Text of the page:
There are those who say that because most people forget their false predictions and remember their true, it is healthy to make a note when one notices that one was wrong about something. There is a movement variously known as historical European martial arts, Western Martial Arts, or historical fencing. Its central activity is recreating dead martial arts from the manuals which they left behind, although many practitioners also try to recreate ‘prehistoric’ martial arts which died without leaving manuals, or revive obscure but still living European martial arts such as Irish stick-fighting. And my understanding of what it is about, and what sort of people it attracts, has drastically changed over the past few years.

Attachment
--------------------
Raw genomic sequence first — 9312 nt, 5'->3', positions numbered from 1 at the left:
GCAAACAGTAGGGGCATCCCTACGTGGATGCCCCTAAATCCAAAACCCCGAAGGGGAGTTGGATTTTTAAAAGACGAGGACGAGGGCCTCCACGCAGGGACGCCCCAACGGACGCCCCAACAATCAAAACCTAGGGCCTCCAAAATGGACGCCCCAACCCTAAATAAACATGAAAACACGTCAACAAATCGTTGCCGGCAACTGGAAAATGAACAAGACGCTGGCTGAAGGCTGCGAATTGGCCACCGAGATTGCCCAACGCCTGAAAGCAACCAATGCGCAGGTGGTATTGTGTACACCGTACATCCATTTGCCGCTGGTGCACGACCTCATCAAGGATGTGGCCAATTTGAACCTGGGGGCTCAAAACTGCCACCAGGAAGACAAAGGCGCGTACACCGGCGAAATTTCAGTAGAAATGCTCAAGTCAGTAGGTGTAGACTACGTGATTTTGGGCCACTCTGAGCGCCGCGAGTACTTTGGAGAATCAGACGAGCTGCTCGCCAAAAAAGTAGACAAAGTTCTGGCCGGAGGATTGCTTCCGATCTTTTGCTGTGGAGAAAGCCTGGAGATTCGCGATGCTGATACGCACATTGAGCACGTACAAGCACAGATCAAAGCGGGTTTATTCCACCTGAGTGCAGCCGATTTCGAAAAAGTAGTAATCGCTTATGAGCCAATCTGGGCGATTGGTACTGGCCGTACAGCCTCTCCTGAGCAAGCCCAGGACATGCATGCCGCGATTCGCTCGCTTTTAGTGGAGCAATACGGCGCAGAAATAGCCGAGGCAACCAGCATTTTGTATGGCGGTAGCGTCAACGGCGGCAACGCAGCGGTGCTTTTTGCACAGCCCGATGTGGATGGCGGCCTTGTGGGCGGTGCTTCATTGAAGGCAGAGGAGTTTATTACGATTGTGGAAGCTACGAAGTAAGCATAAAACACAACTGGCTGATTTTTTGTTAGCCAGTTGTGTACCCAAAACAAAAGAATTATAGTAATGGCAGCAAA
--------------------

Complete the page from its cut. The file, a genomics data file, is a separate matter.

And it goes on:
When I got involved in historical fencing, I thought that it was a community of amateur scholars with a broad interest in history like the serious re-enactment groups I knew. The end of the community which I became involved with was led by former members of the Society for Creative Anachronism who had drifted away from the organization as their interests drew them in a more historical, less creatively anachronistic direction. While my academic déformation professionnelle means that I often have small differences with people whose focus is on recreating past skills and experiences, I can usually find enough common ground to have a conversation with them, and sometimes I have a source to contribute which is much more useful to them than to the academics who originally discovered it. It was obvious to me that turning 15th century manuscripts into working martial arts required a broad familiarity with academic research in medieval studies, and the historical fencers whom I knew seemed to agree.